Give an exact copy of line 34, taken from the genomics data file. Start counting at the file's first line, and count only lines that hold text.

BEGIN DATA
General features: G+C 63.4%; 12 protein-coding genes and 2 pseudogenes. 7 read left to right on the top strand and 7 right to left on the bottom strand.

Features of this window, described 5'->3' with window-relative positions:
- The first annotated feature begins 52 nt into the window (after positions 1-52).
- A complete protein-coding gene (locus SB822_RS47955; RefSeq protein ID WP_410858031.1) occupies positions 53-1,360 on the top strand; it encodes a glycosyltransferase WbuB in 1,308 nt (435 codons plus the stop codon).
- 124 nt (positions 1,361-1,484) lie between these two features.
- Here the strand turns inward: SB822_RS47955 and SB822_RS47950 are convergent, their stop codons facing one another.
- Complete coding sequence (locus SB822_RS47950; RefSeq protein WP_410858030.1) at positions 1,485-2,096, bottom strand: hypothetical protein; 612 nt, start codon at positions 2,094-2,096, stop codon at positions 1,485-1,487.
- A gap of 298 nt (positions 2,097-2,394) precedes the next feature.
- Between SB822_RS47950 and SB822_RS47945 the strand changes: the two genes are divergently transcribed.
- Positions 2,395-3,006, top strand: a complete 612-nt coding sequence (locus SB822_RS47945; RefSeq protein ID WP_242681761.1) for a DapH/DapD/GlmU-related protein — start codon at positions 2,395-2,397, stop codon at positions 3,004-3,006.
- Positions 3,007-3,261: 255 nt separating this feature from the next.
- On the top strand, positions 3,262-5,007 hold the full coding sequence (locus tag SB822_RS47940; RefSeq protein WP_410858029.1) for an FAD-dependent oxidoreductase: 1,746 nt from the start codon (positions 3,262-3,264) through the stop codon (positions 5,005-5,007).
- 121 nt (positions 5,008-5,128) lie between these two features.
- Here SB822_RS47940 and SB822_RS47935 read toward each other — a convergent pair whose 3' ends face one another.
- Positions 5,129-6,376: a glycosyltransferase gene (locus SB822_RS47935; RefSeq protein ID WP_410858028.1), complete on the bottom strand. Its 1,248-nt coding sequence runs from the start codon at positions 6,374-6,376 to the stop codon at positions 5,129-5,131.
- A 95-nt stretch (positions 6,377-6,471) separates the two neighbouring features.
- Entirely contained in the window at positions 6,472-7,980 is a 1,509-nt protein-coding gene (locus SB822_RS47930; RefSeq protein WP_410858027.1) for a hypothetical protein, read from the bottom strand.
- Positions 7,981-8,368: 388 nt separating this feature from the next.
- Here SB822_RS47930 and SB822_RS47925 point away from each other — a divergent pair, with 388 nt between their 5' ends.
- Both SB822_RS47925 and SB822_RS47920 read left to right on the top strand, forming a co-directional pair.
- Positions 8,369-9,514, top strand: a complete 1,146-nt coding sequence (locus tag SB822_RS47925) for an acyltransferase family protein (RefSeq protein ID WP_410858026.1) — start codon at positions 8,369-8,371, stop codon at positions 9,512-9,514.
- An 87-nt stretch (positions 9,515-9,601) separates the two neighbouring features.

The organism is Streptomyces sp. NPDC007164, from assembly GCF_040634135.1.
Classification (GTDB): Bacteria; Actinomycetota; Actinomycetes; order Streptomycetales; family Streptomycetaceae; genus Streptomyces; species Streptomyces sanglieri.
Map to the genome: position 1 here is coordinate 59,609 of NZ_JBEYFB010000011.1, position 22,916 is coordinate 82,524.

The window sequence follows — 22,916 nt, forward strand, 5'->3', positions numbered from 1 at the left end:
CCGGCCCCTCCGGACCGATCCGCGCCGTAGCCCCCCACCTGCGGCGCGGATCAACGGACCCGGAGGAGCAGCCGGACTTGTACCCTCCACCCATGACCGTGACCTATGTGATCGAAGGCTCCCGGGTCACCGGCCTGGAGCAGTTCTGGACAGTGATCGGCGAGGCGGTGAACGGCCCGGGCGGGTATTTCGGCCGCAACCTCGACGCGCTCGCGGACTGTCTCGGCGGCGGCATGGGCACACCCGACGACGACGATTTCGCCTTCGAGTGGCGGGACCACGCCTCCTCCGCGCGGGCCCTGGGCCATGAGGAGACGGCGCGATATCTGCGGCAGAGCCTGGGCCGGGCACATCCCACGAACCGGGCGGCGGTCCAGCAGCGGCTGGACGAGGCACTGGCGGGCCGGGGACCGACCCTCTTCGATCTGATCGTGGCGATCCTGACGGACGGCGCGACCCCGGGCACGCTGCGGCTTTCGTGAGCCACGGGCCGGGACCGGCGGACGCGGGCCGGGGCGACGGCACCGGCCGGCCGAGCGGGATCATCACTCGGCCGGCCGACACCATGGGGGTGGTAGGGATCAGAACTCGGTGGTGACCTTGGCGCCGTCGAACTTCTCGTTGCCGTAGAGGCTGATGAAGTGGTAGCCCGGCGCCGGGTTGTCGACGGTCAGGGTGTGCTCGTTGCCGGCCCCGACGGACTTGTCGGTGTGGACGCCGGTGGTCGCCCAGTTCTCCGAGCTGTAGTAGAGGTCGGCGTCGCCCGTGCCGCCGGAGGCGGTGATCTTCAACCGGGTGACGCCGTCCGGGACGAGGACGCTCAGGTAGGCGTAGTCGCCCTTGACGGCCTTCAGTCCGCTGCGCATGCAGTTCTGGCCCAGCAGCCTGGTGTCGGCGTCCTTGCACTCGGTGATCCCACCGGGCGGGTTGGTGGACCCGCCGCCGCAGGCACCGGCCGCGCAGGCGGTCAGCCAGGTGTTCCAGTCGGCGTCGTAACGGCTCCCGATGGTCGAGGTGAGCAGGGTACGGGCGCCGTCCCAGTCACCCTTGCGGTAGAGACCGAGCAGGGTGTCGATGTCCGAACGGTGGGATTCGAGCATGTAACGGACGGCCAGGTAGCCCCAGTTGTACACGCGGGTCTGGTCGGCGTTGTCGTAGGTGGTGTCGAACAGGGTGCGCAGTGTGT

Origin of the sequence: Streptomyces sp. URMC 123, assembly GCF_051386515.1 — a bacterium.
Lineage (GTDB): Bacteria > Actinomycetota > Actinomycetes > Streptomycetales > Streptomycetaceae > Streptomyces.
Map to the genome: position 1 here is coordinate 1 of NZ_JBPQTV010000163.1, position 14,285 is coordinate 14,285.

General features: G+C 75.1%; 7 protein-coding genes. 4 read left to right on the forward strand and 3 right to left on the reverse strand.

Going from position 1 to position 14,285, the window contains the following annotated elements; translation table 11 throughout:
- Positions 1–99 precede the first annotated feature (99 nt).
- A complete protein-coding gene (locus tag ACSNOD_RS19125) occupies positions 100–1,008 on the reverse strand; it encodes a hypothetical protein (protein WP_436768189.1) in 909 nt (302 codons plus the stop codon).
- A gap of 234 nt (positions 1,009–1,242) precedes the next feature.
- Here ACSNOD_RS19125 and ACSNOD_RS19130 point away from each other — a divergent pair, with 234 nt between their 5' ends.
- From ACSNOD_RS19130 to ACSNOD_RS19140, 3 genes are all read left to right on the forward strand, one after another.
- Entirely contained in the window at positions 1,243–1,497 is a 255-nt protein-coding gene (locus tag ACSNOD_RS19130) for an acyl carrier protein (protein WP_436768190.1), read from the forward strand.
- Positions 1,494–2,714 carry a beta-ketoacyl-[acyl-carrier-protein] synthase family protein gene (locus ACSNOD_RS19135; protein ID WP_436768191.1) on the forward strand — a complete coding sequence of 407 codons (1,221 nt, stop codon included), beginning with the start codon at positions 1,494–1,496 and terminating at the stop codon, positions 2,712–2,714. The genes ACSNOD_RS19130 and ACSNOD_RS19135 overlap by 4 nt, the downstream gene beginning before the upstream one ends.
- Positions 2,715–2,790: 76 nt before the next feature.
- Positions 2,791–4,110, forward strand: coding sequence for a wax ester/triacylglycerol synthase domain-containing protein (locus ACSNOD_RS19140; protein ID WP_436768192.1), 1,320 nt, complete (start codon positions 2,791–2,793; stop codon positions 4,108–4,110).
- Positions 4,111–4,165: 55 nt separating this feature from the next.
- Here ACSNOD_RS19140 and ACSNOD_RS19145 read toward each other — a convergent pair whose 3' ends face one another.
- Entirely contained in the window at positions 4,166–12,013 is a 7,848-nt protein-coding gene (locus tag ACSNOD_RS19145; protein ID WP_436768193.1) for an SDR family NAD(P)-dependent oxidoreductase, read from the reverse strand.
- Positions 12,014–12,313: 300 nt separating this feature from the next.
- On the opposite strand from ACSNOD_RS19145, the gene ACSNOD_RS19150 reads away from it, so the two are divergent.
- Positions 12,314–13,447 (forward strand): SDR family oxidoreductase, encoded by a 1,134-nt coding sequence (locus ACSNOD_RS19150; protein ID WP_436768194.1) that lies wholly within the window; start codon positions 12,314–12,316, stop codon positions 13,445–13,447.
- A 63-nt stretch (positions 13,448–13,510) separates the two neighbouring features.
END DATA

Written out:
- A complete protein-coding gene (locus tag ACSNOD_RS19125) occupies positions 100–1,008 on the reverse strand; it encodes a hypothetical protein (protein WP_436768189.1) in 909 nt (302 codons plus the stop codon).